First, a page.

> the DV, DVCAM & DVCPRO Formats copyright © 1998-2007 Adam J. Wilt  
DV FAQ - editing search
What's new:
2007.06.29 - minor updating (major rewrite required, however; list of outdated material)

Topics on this page:

Didn't find what you wanted here? Try the other pages listed below...

DV - contents & links
  Detailed listing of this site's DV contents, and links to other sites.

DV Technical Details
  The DV Formats Tabulated; standards documents & where to get them.

DV FAQ - technical
  DV formats, sampling, compression, audio, & 1394/FireWire/i.LINK.
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DV FAQ - editing
  linear & nonlinear; hard & soft codecs; transcoding; dual-stream NLE.

DV FAQ - etc.
  16:9; film-style; frame mode; slow shutters; image stabilization, etc.

DV Pix
  DV sampling, artifacts, tape dropout, generation loss, codecs.

Video Tidbits
  Tips & tricks, mostly DV-related; getting good CG.

DV & Timecode

Does all DV have timecode, or just DVCAM and DVCPRO?

All DV formats have timecode.

Let's say it again, just so we're clear: all DV formats have timecode.

Each and every frame of a DV25 tape has a timecode value encoded alongside its video data. The timecode in 525/59.94 "NTSC" DV is drop-frame (DF) by default, while the TC for 625/50 "PAL" DV is of course non-drop frame (NDF).  It's part of the spec, and it's not an optional part, as far as I can tell.

Some 525/59.94 DV cameras and VTRs let you select either DF or NDF TC in the menus. Some DVCAM and DVCPRO gear lets you set the timecode generator with any of the options you're used to in broadcast gear, like free run vs. regen, preset values, and full control of the user bits. Most DV cameras and VTRs don't give you that level of control; they start each new tape at 00:00:00:00, and regen or jam-sync TC on every succeeding recording so that (when all goes well) a tape will have continuous timecode running throughout. But even so, it's real, pukkah, honest-to-goodness timecode.

Most nonlinear editors above the iMovie level read and store DV timecode when they ingest DV media. If you need to recapture your clips, and you logged your clips to begin with, you can recapture frame-accurately.

Playback and recording frame-accurately, i.e., for insert-edits onto a pre-existing tape, requires both a VTR with frame-accurate insert-edit capabilities and an editing program that can control it, typically using RS-422 control.  For the most part, this means a DVCAM or DVCPRO VTR, and such VTRs won't insert-edit on DV tapes.

Perhaps this is the reason that some people insist that "DV doesn't have real timecode"—they are confusing frame-accurate timecode with frame-accurate insert-editing capability. But we know better, don't we? 

Is DV timecode the same as SMPTE timecode?

No, technically speaking; yes, for most practical purposes (!).

There's a great deal of confusion about timecode. There are two different aspects of timecode that people mix up: how is it recorded on tape, and how is it used in editing. The first aspect is where "SMPTE" vs "RCTC" (Hi8) vs "DV TC" vs "Frame Code" (series 7 U-Matics) vs "CTL Time Code" (JVC SVHS) matters; it's largely a concern for historical reasons. The second aspect is what really matters: how does your editor see timecode. Nowadays, for the most part, how it's recorded on tape is irrelevant for this discussion.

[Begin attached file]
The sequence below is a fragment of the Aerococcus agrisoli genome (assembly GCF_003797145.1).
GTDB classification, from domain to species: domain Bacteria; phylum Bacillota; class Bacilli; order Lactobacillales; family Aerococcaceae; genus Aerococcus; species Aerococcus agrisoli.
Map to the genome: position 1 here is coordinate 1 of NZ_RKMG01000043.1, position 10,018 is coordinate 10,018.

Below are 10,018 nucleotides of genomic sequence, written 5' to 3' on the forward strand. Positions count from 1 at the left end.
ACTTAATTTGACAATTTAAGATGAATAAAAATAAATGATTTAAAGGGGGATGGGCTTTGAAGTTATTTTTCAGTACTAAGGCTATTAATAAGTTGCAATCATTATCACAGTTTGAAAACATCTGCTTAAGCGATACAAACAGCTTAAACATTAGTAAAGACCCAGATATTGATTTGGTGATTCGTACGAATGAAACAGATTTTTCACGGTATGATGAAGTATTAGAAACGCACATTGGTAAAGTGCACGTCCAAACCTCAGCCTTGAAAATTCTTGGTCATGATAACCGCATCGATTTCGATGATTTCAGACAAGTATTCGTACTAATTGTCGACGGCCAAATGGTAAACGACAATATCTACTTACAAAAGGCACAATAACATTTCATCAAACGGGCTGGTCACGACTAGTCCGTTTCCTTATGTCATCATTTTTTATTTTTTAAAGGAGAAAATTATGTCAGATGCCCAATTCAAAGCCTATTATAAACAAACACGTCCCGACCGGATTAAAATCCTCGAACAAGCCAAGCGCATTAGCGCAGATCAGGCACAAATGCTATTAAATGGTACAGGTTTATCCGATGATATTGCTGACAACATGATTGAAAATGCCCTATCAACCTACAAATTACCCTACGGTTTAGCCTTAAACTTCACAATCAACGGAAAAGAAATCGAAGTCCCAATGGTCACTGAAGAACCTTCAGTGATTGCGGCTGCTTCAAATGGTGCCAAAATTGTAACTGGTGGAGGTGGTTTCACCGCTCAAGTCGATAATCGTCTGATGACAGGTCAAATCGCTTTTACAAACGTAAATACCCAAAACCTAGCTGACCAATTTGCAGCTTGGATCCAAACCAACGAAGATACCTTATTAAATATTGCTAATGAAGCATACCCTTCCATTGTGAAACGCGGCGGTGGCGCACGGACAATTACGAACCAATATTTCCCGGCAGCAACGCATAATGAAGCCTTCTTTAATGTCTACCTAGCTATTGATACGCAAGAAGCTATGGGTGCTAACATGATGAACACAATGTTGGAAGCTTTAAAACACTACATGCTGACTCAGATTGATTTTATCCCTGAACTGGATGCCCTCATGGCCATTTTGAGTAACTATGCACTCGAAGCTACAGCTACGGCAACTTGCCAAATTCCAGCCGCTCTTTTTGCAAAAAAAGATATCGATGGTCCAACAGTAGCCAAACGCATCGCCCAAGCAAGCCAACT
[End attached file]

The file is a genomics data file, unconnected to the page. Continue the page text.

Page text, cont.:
Back in the dark, early days of linear editing with analog formats (the 1970s!), frame accuracy was not possible. Some clever folks came up with the idea of recording a unique code on every frame, so that edit controllers could repeatably reference an exact frame on tape. That developed into two timecode recording formats -- LTC and VITC -- that were formally standardized by the SMPTE and EBU, and adopted by manufacturers worldwide. The SMPTE/EBU timecode standards define where the timecode is recorded on tape, what amplitude the signal is, the encoding of the digital data, and so on. The standard also describes the time format of the timecode (HH:MM:SS:FF, two digits each of hours, minutes, seconds, and frames), and the format of "user bits", a separate set of hexadecimal digits the actual usage of which was left up to the individual.

LTC ("litsee") is Longitudinal Time Code, a 1 volt square wave laid down either on a linear audio channel or on a dedicated timecode track. It is comparatively simple to build LTC into a VTR or to retrofit it to a VTR without timecode, as it's technically simple and requires no mucking about with the video signal itself. However, it's difficult to read during some off-speed tape motions (as when shuttling or scanning the tape) and impossible to read when the tape is paused.

VITC ("vitsee") is Vertical Interval Time Code, is a series of black and white pulses encoded into one or two lines of the vertical interval of the video signal itself. VITC can be read even during pause mode (as long as the VITC line in the the video signal is readable) but it requires the rotating video heads to scan the tape, which isn't always possible during high-speed searches or shuttles. It's also more complex to implement, since you need to switch it into the video signal.

Back when proprietary multipin control cables were used to control VTRs, it was important to know that "SMPTE timecode" was used, since you had to use an external box to extract the timecode from the the LTC track or the VITC line, and adherence to the standard way of recording the timecode on tape was necessary to guarantee recovery of the signal.

In the past decade or so, however, most editing systems and most VTRs have been moving to standardized serial control protocols, such as RS-422 or LANC (actually, RS-422 is a wiring and signal spec, not a protocol per se, but most of the "RS-422" gear out there speaks the same language derived roughly from the original Sony BVU-800 control protocol, with minor variations between different machines). In such systems, timecode data flow across the same wires as the control data; it's up to the VTR to read timecode however it's written on the tape and turn it into a simple serial communications byte stream.